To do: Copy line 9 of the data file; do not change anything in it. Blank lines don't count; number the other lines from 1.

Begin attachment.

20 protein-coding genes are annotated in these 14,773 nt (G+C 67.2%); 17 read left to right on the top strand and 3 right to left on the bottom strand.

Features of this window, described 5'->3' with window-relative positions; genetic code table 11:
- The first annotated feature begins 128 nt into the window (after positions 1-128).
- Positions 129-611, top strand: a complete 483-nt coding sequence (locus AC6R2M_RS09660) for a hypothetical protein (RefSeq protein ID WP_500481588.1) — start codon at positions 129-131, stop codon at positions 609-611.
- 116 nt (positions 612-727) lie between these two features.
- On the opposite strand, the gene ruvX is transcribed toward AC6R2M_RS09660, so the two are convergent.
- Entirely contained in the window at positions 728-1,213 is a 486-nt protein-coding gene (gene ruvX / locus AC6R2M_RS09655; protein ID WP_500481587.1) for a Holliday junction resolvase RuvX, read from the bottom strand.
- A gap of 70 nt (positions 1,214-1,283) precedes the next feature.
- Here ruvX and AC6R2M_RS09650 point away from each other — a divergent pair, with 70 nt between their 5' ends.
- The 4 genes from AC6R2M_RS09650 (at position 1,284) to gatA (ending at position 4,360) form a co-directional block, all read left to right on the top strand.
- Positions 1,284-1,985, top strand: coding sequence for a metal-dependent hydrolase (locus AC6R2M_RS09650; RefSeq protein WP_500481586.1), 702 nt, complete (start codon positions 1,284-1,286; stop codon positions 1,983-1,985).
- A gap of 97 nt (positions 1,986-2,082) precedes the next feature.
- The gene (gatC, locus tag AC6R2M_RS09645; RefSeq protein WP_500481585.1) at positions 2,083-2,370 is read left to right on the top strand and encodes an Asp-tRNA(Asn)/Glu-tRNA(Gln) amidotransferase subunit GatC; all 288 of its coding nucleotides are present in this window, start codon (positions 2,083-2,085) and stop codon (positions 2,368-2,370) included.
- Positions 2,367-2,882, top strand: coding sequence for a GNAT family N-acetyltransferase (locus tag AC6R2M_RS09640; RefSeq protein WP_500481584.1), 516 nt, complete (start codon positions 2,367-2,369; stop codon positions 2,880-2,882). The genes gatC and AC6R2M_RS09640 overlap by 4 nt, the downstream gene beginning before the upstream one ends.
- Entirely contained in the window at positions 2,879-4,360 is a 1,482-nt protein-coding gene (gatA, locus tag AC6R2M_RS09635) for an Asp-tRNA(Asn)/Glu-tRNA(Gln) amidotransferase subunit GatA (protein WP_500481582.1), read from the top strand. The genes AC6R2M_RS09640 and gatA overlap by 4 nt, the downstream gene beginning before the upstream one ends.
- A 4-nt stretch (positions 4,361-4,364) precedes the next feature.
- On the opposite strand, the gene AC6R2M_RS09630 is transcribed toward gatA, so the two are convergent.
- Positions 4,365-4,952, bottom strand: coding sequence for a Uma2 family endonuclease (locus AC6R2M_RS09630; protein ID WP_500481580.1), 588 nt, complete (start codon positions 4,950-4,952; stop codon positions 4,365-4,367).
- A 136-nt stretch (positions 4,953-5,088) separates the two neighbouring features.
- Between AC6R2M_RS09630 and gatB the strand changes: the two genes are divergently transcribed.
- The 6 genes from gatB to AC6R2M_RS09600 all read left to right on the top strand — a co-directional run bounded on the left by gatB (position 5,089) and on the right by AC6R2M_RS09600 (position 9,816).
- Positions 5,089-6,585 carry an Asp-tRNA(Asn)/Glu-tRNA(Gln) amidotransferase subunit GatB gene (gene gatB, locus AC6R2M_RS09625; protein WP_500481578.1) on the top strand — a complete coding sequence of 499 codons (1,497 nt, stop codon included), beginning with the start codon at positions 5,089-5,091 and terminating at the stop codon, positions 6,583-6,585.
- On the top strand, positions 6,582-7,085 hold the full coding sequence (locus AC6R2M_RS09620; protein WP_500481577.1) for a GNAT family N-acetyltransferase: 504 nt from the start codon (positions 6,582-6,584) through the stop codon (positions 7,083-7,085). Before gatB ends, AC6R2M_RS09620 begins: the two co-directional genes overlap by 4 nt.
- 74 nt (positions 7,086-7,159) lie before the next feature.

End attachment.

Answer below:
- Here ruvX and AC6R2M_RS09650 point away from each other — a divergent pair, with 70 nt between their 5' ends.